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 Message 65 by Stile, posted 10-24-2019 3:48 PM Stile has responded

Replies to this message:
 Message 67 by Stile, posted 10-24-2019 4:31 PM Taq has not yet responded

Stile
Member
Posts: 3863
From: Ontario, Canada
Joined: 12-02-2004
Member Rating: 1.7


Message 67 of 71 (865417)
10-24-2019 4:31 PM
Reply to: Message 66 by Taq
10-24-2019 4:16 PM


Re: Links worth reading
Taq writes:

For it to be objective we would need to know that what God asks us to do is based on an objective moral code. If God is telling us what to do based on his own subjective judgment, then it is a subjective morality.

Another good point that is always glossed over and not attended to by proponents of "objective morality."

Taq writes:

Stile writes:

The standard could be "if the person affected by the action deems it good - then it's good, if the person affected by the action deems it bad - then it's bad."
It a great standard... and objective.


What is good or bad is based on the person's subjective needs and wants.

Yes - pretty much the same thing, really.

But I like my standard better.
It updates immediately with a change in social subjective needs and wants instead of needing to wait 5, 10, 100 years until "society" recognizes the shift.
My standard does require more, though... a judgement on whether or not you care about the action being good or bad... which begs for you to have reason if you don't care. Which is a good thing, as far as attempting to have a moral system that is self-regulatory in stamping out corruption (lying and twisting the standard in order to get it to "look good" for yourself to do something that's actually not-good according to the code if all information on the situation was available.)

...and this is also kind of required for your statement of the standard as well, really.

Requiring an objective reason for everything humans do is not a sustainable goal because we experience the world through our subjective senses and emotions. Being human is being both subjective and objective, and we should embrace that.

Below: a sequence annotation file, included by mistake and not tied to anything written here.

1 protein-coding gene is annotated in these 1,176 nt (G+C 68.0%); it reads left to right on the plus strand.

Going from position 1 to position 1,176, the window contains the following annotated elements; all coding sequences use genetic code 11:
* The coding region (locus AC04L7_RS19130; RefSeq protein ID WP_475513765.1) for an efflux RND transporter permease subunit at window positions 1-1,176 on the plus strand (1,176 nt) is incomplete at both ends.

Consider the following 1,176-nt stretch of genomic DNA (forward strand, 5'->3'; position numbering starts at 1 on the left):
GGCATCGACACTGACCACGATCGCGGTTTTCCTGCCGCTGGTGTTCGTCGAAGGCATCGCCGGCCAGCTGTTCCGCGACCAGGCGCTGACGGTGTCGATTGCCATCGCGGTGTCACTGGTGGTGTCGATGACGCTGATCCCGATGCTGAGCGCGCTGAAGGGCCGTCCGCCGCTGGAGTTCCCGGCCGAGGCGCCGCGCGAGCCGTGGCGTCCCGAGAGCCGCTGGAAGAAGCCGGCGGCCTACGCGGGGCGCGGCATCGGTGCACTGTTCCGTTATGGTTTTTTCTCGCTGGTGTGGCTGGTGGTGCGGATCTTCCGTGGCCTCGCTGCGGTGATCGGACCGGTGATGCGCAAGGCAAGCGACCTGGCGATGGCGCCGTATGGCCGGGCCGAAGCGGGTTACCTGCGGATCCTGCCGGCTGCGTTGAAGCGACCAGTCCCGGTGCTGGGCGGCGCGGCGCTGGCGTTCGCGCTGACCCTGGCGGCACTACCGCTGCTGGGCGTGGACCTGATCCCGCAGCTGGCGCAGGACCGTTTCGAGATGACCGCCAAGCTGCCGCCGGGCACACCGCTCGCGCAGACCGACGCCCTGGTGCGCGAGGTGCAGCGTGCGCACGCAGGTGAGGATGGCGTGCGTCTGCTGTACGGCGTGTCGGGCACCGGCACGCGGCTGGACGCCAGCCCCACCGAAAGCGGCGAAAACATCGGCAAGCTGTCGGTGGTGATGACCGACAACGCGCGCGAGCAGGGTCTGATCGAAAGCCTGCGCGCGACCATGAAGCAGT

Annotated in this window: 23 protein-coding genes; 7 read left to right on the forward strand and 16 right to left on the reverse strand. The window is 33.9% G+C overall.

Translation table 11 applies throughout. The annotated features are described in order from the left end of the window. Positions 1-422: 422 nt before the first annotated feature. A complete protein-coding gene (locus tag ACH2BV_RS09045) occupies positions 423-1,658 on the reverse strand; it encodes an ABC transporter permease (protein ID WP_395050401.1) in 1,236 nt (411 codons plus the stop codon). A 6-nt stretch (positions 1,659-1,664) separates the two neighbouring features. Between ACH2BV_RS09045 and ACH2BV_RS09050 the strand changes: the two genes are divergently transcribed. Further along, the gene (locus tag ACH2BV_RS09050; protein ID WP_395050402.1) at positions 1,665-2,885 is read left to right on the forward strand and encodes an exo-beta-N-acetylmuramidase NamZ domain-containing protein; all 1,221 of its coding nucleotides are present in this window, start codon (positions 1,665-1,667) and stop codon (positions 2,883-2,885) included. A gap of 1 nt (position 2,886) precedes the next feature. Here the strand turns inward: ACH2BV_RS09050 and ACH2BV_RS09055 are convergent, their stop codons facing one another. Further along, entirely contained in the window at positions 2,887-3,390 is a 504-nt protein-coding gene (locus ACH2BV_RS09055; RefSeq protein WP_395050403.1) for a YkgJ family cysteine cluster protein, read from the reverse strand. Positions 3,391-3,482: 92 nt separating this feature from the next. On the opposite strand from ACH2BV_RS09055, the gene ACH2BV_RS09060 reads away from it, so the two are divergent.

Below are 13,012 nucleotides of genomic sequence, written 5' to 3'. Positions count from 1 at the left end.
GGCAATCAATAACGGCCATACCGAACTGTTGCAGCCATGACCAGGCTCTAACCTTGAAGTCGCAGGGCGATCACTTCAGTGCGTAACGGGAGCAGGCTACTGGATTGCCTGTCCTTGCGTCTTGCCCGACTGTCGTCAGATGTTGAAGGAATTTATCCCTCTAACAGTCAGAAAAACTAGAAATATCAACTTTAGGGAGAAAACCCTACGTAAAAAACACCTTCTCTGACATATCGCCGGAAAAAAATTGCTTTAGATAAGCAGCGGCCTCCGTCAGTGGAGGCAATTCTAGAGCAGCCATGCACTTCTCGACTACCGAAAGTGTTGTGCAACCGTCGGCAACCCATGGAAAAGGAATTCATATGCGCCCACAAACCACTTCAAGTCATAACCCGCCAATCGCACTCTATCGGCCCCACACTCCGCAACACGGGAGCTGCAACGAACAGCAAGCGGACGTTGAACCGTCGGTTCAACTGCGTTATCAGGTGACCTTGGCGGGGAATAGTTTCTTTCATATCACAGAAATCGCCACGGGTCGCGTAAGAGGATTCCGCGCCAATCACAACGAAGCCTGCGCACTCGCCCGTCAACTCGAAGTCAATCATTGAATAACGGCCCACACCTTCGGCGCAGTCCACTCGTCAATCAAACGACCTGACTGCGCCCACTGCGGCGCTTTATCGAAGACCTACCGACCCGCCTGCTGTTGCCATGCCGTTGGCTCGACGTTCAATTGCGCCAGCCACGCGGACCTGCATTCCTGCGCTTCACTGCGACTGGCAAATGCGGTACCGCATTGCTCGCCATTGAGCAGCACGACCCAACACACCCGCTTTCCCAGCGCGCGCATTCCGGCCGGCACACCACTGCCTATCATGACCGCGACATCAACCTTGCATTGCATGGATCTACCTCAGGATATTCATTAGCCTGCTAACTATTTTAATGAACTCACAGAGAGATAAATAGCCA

Exactly.
Identifying when one should be used over the other is the hard part.
But to say one should always be used over the other is missing what it means to be "human" as well as being... less than optimally productive.


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 Message 66 by Taq, posted 10-24-2019 4:16 PM Taq has not yet responded

Omnivorous
Member
Posts: 3811
From: Adirondackia
Joined: 07-21-2005


(1)
Message 68 of 71 (865832)
10-31-2019 5:22 PM
Reply to: Message 23 by GDR
10-21-2019 8:24 PM


GDR writes:

I might interact with a pan handler on the street and give him cash. That generally speaking would seem like a moral and loving thing to do. However if that money is used to buy drugs that result in death from an overdose it was obviously not a benefit and was harmful.

Not obviously.

Edited by Omnivorous, : No reason given.


"If you can keep your head while those around you are losing theirs, you can collect a lot of heads."

Homo sum, humani nihil a me alienum puto.
-Terence


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 Message 23 by GDR, posted 10-21-2019 8:24 PM GDR has not yet responded

Theodoric
Member
Posts: 6826
From: Northwest, WI, USA
Joined: 08-15-2005
Member Rating: 3.1


Message 69 of 71 (865833)
10-31-2019 5:47 PM


Time to shut down?
I figured this would happen Gospel Preacher has not participated at all since this thread was opened. I would suggest that the thread gets closed down if he is not willing to respond.

Edited by Theodoric, : No reason given.


Facts don't lie or have an agenda. Facts are just facts

"God did it" is not an argument. It is an excuse for intellectual laziness.

If your viewpoint has merits and facts to back it up why would you have to lie?


Replies to this message:
 Message 70 by jar, posted 10-31-2019 6:08 PM Theodoric has not yet responded

jar
Member
Posts: 31646
From: Texas!!
Joined: 04-20-2004
Member Rating: 2.6


Message 70 of 71 (865837)
10-31-2019 6:08 PM
Reply to: Message 69 by Theodoric
10-31-2019 5:47 PM


Re: Time to shut down?
Guido is a good kid but likely another Hit-n-Run.

My Sister's Website: Rose Hill Studios     My Website: My Website

This message is a reply to:
 Message 69 by Theodoric, posted 10-31-2019 5:47 PM Theodoric has not yet responded

AdminPhat
Administrator
Posts: 1945
From: Denver,Colorado USA
Joined: 12-03-2004
Member Rating: 1.7


(2)
Message 71 of 71 (865843)
11-01-2019 1:22 AM


Guido? We Await Your Reply
If I don't hear from you by November 1st,2019 this topic will be retired.

  • Please stay on topic for a thread. Open a new thread for new topics.
  • Points should be supported with evidence and reasoned argumentation.
  • The sincerely held beliefs of other members deserve your respect. Please keep discussion civil. Argue the position, not the person.